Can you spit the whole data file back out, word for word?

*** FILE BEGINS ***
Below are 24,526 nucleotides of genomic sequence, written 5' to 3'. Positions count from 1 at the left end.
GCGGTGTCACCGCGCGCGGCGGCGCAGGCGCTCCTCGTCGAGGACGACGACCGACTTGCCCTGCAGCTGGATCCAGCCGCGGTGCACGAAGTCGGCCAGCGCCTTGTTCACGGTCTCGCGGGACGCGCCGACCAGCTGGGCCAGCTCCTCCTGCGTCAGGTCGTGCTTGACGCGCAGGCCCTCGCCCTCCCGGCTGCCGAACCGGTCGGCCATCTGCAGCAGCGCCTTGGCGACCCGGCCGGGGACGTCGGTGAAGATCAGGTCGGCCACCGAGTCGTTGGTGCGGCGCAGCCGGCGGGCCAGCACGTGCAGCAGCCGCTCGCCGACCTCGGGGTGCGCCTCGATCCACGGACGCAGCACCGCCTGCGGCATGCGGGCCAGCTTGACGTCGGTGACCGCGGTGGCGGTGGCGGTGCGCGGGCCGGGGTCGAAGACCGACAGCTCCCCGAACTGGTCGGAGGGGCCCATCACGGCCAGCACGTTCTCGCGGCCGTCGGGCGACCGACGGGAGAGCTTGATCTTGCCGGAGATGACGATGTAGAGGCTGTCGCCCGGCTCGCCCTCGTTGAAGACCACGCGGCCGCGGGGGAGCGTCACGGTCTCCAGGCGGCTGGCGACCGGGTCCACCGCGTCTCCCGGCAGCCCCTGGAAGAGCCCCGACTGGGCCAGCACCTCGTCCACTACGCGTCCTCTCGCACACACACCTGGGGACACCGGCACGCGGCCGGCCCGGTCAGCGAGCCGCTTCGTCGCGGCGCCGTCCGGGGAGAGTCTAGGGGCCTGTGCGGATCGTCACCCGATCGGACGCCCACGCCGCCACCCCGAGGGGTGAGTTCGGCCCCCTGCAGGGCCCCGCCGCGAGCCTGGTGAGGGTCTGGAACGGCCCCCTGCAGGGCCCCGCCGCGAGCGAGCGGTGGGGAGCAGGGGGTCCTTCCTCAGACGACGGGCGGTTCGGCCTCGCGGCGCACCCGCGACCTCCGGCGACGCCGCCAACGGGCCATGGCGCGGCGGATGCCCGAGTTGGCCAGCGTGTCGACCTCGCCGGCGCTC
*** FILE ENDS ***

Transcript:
Below are 24,526 nucleotides of genomic sequence, written 5' to 3'. Positions count from 1 at the left end.
GCGGTGTCACCGCGCGCGGCGGCGCAGGCGCTCCTCGTCGAGGACGACGACCGACTTGCCCTGCAGCTGGATCCAGCCGCGGTGCACGAAGTCGGCCAGCGCCTTGTTCACGGTCTCGCGGGACGCGCCGACCAGCTGGGCCAGCTCCTCCTGCGTCAGGTCGTGCTTGACGCGCAGGCCCTCGCCCTCCCGGCTGCCGAACCGGTCGGCCATCTGCAGCAGCGCCTTGGCGACCCGGCCGGGGACGTCGGTGAAGATCAGGTCGGCCACCGAGTCGTTGGTGCGGCGCAGCCGGCGGGCCAGCACGTGCAGCAGCCGCTCGCCGACCTCGGGGTGCGCCTCGATCCACGGACGCAGCACCGCCTGCGGCATGCGGGCCAGCTTGACGTCGGTGACCGCGGTGGCGGTGGCGGTGCGCGGGCCGGGGTCGAAGACCGACAGCTCCCCGAACTGGTCGGAGGGGCCCATCACGGCCAGCACGTTCTCGCGGCCGTCGGGCGACCGACGGGAGAGCTTGATCTTGCCGGAGATGACGATGTAGAGGCTGTCGCCCGGCTCGCCCTCGTTGAAGACCACGCGGCCGCGGGGGAGCGTCACGGTCTCCAGGCGGCTGGCGACCGGGTCCACCGCGTCTCCCGGCAGCCCCTGGAAGAGCCCCGACTGGGCCAGCACCTCGTCCACTACGCGTCCTCTCGCACACACACCTGGGGACACCGGCACGCGGCCGGCCCGGTCAGCGAGCCGCTTCGTCGCGGCGCCGTCCGGGGAGAGTCTAGGGGCCTGTGCGGATCGTCACCCGATCGGACGCCCACGCCGCCACCCCGAGGGGTGAGTTCGGCCCCCTGCAGGGCCCCGCCGCGAGCCTGGTGAGGGTCTGGAACGGCCCCCTGCAGGGCCCCGCCGCGAGCGAGCGGTGGGGAGCAGGGGGTCCTTCCTCAGACGACGGGCGGTTCGGCCTCGCGGCGCACCCGCGACCTCCGGCGACGCCGCCAACGGGCCATGGCGCGGCGGATGCCCGAGTTGGCCAGCGTGTCGACCTCGCCGGCGCTC